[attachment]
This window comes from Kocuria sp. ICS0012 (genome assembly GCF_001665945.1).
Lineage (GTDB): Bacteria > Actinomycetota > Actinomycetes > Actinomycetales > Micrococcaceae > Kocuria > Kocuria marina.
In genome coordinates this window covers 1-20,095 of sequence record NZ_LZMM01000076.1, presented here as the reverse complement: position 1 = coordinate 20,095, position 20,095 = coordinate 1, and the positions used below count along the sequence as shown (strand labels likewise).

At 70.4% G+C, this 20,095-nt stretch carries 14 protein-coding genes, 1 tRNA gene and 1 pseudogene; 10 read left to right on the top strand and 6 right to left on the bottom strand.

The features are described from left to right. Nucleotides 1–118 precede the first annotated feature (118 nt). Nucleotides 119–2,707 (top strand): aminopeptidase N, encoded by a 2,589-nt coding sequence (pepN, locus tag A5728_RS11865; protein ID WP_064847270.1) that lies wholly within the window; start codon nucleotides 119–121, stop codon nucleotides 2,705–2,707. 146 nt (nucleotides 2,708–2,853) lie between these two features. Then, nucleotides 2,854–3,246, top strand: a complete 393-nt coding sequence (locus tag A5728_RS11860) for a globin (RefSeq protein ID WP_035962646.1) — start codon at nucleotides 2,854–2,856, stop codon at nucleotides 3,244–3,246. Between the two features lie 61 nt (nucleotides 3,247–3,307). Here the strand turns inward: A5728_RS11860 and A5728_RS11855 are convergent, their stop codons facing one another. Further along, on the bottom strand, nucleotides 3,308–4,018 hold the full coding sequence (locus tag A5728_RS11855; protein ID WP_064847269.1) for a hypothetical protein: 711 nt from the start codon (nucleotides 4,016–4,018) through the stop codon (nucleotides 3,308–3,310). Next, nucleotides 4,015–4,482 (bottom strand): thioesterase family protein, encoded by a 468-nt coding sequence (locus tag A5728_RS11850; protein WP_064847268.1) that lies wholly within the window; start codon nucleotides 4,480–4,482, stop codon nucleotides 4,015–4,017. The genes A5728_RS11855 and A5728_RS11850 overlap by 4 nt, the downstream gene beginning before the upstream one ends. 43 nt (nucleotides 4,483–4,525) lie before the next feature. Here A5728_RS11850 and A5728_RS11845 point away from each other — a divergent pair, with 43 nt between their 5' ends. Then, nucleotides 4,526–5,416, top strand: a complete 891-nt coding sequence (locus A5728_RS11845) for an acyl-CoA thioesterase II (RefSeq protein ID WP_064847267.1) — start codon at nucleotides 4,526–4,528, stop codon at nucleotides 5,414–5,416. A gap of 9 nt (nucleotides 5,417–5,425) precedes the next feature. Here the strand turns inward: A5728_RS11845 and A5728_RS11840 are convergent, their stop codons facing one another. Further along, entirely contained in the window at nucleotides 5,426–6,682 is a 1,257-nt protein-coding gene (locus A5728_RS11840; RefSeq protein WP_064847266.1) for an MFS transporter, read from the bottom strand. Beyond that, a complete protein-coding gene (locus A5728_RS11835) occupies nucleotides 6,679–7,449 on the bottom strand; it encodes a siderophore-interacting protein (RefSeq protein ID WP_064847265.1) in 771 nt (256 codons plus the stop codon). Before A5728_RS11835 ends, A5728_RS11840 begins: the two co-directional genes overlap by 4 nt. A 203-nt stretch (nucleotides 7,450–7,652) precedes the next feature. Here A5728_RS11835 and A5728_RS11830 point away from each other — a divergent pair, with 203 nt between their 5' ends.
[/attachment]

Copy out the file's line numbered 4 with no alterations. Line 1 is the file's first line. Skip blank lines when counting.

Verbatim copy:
At 70.4% G+C, this 20,095-nt stretch carries 14 protein-coding genes, 1 tRNA gene and 1 pseudogene; 10 read left to right on the top strand and 6 right to left on the bottom strand.